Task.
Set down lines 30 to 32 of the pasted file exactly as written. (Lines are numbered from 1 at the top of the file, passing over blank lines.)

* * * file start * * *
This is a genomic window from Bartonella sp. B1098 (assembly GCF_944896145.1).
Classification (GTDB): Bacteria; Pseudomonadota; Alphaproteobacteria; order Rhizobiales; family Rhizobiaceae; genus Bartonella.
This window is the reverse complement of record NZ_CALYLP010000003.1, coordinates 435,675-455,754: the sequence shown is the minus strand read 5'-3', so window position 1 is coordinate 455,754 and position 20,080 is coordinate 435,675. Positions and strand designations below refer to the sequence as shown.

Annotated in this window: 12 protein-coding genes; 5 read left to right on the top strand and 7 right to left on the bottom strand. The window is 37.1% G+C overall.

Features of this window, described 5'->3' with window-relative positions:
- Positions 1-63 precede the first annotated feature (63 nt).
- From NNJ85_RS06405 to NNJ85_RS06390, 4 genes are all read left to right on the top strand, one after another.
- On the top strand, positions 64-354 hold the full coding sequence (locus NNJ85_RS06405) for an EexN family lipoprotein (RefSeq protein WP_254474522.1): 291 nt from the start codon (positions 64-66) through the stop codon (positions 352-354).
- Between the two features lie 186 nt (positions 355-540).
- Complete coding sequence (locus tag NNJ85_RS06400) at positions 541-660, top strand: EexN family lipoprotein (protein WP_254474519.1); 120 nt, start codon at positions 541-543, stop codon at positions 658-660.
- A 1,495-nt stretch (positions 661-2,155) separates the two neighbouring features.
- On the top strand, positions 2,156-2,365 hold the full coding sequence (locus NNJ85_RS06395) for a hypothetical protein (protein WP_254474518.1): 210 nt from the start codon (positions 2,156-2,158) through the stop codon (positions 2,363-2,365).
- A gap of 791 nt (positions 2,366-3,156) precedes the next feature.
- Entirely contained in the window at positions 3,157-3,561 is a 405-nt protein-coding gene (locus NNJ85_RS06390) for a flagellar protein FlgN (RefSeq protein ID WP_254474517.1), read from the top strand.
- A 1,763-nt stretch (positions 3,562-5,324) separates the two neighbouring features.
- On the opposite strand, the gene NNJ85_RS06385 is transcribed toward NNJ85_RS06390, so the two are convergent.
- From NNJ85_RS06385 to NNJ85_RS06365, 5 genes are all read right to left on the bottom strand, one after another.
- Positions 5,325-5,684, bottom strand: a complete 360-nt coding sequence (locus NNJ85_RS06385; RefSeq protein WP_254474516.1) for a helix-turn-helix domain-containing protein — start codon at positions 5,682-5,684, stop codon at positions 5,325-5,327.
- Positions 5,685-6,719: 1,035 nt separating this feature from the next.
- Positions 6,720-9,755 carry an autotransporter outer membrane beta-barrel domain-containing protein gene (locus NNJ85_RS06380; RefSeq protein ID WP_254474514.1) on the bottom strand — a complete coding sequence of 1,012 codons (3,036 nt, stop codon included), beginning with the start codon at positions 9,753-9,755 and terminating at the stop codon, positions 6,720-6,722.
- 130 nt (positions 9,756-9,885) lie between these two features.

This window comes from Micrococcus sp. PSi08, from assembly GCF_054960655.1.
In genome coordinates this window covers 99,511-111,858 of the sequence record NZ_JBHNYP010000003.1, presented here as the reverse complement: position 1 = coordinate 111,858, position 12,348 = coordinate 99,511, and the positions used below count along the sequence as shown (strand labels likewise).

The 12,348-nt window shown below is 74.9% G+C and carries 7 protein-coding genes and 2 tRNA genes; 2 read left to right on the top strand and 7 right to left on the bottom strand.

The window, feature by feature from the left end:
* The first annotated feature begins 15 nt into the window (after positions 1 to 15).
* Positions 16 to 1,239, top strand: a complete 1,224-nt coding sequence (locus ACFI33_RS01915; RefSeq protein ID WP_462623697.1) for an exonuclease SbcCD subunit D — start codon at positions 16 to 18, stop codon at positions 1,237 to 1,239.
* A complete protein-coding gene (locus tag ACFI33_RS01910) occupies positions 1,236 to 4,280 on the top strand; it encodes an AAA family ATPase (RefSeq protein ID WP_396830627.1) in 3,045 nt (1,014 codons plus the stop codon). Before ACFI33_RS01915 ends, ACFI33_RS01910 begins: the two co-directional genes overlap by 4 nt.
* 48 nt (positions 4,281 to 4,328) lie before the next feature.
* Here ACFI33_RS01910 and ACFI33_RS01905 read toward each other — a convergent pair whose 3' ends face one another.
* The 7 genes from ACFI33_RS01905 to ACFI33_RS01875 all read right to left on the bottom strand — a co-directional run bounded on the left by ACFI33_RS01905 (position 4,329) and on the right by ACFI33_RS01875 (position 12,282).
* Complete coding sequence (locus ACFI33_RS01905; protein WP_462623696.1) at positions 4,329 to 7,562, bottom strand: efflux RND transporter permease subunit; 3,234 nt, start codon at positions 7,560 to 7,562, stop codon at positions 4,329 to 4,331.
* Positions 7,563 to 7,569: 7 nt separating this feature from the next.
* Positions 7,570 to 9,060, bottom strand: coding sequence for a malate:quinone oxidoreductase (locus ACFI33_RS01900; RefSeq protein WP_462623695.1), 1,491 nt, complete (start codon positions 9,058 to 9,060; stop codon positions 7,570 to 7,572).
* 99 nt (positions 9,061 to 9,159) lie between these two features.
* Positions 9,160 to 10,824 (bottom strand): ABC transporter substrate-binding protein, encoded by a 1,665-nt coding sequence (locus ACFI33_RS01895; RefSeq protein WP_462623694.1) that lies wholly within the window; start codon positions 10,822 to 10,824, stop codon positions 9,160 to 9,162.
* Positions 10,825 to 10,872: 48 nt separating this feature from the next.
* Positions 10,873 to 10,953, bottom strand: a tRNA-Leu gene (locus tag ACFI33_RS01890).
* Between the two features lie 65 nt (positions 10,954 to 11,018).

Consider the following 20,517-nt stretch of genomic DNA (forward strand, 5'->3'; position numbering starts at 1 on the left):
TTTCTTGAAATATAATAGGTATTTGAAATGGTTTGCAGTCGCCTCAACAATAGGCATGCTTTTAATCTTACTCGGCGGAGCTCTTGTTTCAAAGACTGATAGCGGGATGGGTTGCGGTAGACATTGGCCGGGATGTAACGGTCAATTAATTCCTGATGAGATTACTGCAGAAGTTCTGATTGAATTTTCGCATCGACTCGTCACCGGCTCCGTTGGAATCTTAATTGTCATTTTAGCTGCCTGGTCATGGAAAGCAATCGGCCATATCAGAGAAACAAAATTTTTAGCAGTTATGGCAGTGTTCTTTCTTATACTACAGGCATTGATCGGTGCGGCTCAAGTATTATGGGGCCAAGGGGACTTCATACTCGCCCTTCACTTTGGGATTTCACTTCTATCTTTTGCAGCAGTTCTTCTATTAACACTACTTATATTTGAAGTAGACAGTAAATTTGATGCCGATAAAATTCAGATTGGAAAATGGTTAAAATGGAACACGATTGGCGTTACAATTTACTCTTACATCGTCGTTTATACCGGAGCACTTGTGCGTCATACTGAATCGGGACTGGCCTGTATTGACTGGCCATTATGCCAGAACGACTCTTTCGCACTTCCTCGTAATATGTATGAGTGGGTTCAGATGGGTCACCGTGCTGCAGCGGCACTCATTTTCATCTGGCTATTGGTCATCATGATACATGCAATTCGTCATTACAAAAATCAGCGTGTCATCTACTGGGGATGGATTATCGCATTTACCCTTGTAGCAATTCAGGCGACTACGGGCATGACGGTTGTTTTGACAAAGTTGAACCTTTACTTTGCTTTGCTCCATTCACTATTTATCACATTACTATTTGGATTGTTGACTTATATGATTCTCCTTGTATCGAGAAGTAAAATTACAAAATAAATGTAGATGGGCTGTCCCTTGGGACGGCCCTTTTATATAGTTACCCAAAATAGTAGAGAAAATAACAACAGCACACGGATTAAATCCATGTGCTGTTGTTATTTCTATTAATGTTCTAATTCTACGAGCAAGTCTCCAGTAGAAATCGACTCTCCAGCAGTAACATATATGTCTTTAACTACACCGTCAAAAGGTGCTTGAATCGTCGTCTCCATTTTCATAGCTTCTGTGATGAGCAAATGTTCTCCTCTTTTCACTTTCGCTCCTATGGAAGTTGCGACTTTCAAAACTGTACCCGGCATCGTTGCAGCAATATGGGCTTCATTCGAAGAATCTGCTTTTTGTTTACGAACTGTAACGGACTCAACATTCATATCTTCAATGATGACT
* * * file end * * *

* Here ACFI33_RS01910 and ACFI33_RS01905 read toward each other — a convergent pair whose 3' ends face one another.
* The 7 genes from ACFI33_RS01905 to ACFI33_RS01875 all read right to left on the bottom strand — a co-directional run bounded on the left by ACFI33_RS01905 (position 4,329) and on the right by ACFI33_RS01875 (position 12,282).
* Complete coding sequence (locus ACFI33_RS01905; protein WP_462623696.1) at positions 4,329 to 7,562, bottom strand: efflux RND transporter permease subunit; 3,234 nt, start codon at positions 7,560 to 7,562, stop codon at positions 4,329 to 4,331.